It was a long car ride with a sleeping toddler that gave me a moment of reflection. These moments are few and far between because my mind doesn’t stop. It has never stopped. My high school theater teacher told me that I wear all my emotions on my face and looking at me is like watching a roller coaster ride. I was proud of it then, but I’m ambivalent to that now.
That car ride let me pause to think about my madness. It is something that is on the forefront of my mind about once every week. It sits there like a paper cut. I can ignore it until I move my finger just the wrong way, then it sends a twinge of pain to my brain – reminding me that I’m not healed yet.
I’ve taken two paragraphs to introduce the concept of my post-partum anxiety. My child is three. He uses the word “actually” and encourages me to give him his way by asking me to “think about saying yes” to his requests. This boy is doing simple math and I’m still dealing with post-partum anxiety. I want more children, but I haven’t gotten pregnant yet. And then I don’t want more children because my brain never recovered from having the first. It’s this back and forth and it’s constant.
But that drive. It was so quiet.
In that car I decided to own my situation. I am medicated and I can go off my medication, but my anxiety will run rampant. It just annoys my husband and it doesn’t let me enjoy the small pleasures of life. Instead of sitting on the couch watching Bachelor in Paradise, I’m thinking of all the better ways I could be spending my time, or even worse, the thousands of dreadful things that could happen to my peacefully sleeping child…while he is sleeping.
I made the decision to own this.
I am someone living with post-partum anxiety.
In that car I thought of the opportunities my anxiety actually gave me. In attempts to distract myself from all that I could not control, my anxiety let me focus on my work. I received a new energy in figuring out this puzzle of pelvic pain. I dove into the “why” of this and the “why” of that. I reconsidered all the things that were “no’s” and the “impossible’s”. I started asking new questions. I grew some balls and started questioning doctors. I started researching and reading more. It was exhausting for my husband to witness. I wanted to be in control of something and my knowledge and my skills were something I could definitely control. Instead of becoming anorexic, I became aggressive.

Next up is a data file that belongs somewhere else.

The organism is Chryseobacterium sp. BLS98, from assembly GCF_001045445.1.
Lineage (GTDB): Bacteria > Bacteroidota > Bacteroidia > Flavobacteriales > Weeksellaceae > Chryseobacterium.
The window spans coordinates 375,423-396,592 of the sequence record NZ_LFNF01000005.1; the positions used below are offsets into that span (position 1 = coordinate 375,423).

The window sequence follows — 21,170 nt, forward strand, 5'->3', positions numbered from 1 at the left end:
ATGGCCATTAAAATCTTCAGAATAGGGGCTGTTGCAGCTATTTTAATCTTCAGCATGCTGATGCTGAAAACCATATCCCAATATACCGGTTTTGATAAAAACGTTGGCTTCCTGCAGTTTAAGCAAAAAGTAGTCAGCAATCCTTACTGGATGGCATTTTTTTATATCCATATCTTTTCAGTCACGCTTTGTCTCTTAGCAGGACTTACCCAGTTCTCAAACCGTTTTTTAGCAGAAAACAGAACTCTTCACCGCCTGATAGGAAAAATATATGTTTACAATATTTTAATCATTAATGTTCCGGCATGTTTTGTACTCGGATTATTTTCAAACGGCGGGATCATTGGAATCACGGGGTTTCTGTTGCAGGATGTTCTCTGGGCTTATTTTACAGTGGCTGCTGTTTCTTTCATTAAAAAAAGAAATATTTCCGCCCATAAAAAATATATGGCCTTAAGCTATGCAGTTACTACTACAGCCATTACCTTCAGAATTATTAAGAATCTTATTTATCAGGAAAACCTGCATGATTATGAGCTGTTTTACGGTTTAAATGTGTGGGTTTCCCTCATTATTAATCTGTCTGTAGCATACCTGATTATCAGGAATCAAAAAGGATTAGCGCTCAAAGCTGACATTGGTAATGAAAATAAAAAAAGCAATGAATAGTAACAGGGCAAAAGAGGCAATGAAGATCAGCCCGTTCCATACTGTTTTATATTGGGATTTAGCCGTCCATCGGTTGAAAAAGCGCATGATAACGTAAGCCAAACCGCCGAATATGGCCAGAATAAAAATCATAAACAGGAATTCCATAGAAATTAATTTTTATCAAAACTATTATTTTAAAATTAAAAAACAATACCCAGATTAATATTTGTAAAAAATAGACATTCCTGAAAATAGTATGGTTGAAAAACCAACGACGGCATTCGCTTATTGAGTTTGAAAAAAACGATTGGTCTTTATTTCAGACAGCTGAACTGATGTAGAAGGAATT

In that car I realized that I truly am a born again therapist. To understand what that means, you have to understand that being a provider for patients in pain can be draining. We want our patients to get better, but we also understand that there is so little known about pelvic pain. It’s frustrating for everyone involved. We give so much of ourselves to our patients in listening and treating and thinking that we do burn out easily. It’s not something providers want patients to know, but Lord it is the truth. I was there. Before my maternity leave, I honestly thought I couldn’t do this work any more. I felt that way because I felt stuck in my treatments. I wasn’t asking enough questions. I wasn’t contacting enough people. I wasn’t reading enough material. When you don’t do that, you burn out more easily. My anxiety pushed me to fuel my fire. With the birth of my son came the birth of a new professional. Cheesy? Yes. Do I care? No. (Well, maybe a little.)
In that car I understood that from my anxiety came Blog About Pelvic Pain. And from Blog About Pelvic Pain came Alcove Education. And from Alcove Education I am able to reach more people with pelvic pain. And I get to teach! I’ve always loved to teach. My post-partum anxiety (note that I say “My”) opened a lot of doors.
I keep it under control and I laugh about it. My anxiety is a secret to no one. I really do own this – and lots of Sertraline. When my family asks me about something that they know is a little trigger for me, I tell them “I’m on 150mg, it’s cool.” This probably makes everyone around me a little uncomfortable. But, I could care less. That is one thing I refuse to get anxious about.
Pelvic pain isn’t like post-partum anxiety in a lot of ways. But, it is something that no one wants. It is something that many people don’t understand. It is isolating. And it is something that can go away.
I’m not saying that pelvic pain should be “owned” or “accepted” or “ignored”. I’m not saying that there is no hope. There is hope. There is a lot of hope. And I believe all pelvic pain can be resolved, with the right care.
But, what I want to know is this:
In a moment of reflection, what would you learn about your pain?
If you have any questions or comments, please leave them anonymously in the comment section below or email me at Sara@Sullivanphysicaltherapy.com